Gossypium hirsutum

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Upland cotton
CottonPlant.JPG
Scientific classification
Kingdom: Plantae
(unranked): Angiosperms
(unranked): Eudicots
(unranked): Rosids
Order: Malvales
Family: Malvaceae
Genus: Gossypium
Species: G. hirsutum
Binomial name
Gossypium hirsutum
L.

Gossypium hirsutum, also known as upland cotton or Mexican cotton, is the most widely planted species of cotton in the United States, constituting some 95% of all cotton production there. It is native to Mexico, the West Indies, northern South America, Central America and possibly tropical Florida.[1][2][3] Worldwide, the figure is about 90% of all cotton production is of cultivars derived from this species.

Archeological evidence from the Tehuacan Valley in Mexico shows the cultivation of this species as long ago as 3,500 BC, although there is as yet no evidence as to exactly where it may have been first domesticated.[4] This is the earliest evidence of cotton cultivation in the Americas found thus far.

Gossypium hirsutum includes a number of varieties or cross-bred cultivars with varying fiber lengths and tolerances to a number of growing conditions. The longer length varieties are called "long staple upland" and the shorter length varieties are referred to as "short staple upland". The long staple varieties are the most widely cultivated in commercial production.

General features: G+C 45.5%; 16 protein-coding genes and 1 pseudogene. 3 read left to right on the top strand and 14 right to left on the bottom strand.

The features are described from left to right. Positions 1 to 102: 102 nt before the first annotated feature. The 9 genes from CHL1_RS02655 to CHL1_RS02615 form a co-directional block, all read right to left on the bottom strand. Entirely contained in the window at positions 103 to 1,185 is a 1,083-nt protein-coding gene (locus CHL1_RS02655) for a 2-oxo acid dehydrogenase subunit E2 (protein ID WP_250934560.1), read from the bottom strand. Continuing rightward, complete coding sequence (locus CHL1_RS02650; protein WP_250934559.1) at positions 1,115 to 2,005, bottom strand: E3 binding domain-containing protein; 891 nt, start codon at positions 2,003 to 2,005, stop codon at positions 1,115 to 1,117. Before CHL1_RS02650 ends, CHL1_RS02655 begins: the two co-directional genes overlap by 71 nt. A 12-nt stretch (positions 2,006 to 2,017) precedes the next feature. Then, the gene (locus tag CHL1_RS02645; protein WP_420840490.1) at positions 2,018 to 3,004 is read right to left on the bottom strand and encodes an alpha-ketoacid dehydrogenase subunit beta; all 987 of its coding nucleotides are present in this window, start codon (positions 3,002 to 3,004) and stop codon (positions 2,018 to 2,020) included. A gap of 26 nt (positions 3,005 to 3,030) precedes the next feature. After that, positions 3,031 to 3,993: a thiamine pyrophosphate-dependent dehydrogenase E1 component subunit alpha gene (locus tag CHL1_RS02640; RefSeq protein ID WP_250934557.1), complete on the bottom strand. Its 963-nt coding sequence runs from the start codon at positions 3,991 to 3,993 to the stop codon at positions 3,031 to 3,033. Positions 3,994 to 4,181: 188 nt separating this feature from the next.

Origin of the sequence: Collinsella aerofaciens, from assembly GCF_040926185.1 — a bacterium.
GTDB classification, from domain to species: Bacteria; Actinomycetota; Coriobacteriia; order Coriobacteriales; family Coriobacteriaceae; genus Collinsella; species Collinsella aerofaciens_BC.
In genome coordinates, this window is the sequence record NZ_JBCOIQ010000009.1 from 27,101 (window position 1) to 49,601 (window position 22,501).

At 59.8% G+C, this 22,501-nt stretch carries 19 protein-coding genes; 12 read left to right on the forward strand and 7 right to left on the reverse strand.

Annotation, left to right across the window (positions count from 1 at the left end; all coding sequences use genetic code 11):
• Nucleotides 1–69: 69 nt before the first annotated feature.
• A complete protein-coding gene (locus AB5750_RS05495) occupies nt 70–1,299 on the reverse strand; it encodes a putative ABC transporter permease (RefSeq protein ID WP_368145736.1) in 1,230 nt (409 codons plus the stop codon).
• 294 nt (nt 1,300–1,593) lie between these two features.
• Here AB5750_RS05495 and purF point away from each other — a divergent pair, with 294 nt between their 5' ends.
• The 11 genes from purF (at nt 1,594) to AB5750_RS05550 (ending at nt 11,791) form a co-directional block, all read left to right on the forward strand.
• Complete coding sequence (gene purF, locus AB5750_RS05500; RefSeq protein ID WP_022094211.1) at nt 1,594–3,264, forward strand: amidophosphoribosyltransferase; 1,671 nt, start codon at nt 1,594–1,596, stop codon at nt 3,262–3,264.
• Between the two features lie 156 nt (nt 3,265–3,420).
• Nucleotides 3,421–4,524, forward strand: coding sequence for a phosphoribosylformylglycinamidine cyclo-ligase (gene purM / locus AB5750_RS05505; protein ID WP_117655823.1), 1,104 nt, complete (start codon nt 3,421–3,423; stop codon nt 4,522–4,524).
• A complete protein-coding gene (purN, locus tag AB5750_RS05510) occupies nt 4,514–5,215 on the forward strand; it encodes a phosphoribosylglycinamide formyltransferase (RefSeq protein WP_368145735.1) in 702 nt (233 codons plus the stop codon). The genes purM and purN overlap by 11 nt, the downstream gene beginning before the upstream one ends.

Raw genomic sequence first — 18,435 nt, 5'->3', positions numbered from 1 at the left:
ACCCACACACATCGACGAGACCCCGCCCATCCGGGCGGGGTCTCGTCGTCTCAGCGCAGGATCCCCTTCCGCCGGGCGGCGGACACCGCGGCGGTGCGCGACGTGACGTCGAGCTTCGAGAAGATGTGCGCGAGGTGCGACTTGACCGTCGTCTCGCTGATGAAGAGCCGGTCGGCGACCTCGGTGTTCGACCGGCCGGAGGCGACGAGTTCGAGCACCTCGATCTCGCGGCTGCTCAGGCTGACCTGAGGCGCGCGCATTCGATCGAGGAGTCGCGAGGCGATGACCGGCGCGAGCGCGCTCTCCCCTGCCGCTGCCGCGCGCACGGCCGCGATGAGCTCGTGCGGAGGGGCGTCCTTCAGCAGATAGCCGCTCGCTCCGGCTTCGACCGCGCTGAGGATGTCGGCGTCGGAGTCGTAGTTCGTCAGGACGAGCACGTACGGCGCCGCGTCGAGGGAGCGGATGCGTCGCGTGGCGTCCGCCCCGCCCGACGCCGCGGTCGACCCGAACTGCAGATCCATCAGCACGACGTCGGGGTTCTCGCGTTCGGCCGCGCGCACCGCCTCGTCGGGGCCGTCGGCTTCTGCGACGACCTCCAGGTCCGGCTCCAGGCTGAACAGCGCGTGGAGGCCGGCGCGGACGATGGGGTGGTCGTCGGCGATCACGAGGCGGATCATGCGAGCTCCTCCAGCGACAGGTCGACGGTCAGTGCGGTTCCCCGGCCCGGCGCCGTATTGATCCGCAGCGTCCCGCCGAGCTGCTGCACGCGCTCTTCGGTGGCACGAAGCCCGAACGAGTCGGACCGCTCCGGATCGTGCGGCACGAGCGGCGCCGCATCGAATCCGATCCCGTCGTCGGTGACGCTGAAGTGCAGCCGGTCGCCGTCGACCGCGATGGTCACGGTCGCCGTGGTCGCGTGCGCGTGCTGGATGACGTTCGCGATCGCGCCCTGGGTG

Besides being fibre crops, Gossypium hirsutum and Gossypium herbaceum are the main species used to produce cottonseed oil.

The Zuni people use this plant to make ceremonial garments,[5] and the fuzz is made into cords and used ceremonially.[6]

Flowers of Gossypium hirsutum

Synonyms[edit]

    • Gossypium barbadense var. marie-galante (G. Watt) A. Chev., Rev. Int. Bot. Appl Agric. Trop. 18:118. 1938.
    • Gossypium jamaicense Macfad., Fl. Jamaica 1:73. 1837.
    • Gossypium lanceolatum Tod., Relaz. cult. coton. 185. 1877.
    • Gossypium marie-galante G. Watt, Kew Bull. 1927:344. 1927.
    • Gossypium mexicanum Tod., Ind. sem. panorm. 1867:20, 31. 1868.
    • Gossypium morrillii O. F. Cook & J. Hubb., J. Washington Acad. Sci. 16:339. 1926.
    • Gossypium palmeri G. Watt, Wild cult. cotton 204, t. 34. 1907.
    • Gossypium punctatum Schumach., Beskr. Guin. pl. 309. 1827.
    • Gossypium purpurascens Poir., Encycl. suppl. 2:369. 1811.
    • Gossypium religiosum L., Syst. nat. ed. 12, 2:462. 1767.
    • Gossypium schottii G. Watt, Wild cult. cotton 206. 1907.
    • Gossypium taitense Parl., Sp. Cotoni 39, t. 6, fig. A. 1866.
    • Gossypium tridens O. F. Cook & J. Hubb., J. Washington Acad. Sci. 16:547. 1926.

References[edit]

  1. ^ Gossypium hirsutum L. wild cotton, U.S. Forest Service
  2. ^ Gossypium hirsutum L., Germplasm Resources Information Network (GRIN), USDA
  3. ^ Genetic Diversity in Gossypium hirsutum and the Origin of Upland, Wendel et al, American Journal of Botany, 79(11): 1291-1310, 1992
  4. ^ Smith, C. E.; Stephens, S. G. (1971). "Critical identification of Mexican archaeological cotton remains". Economic Botany 25 (2): 160. doi:10.1007/BF02860076.  edit
  5. ^ Stevenson, Matilda Coxe 1915 Ethnobotany of the Zuni Indians. SI-BAE Annual Report #30 (p. 77)
  6. ^ Stevenson, p.92

External links[edit]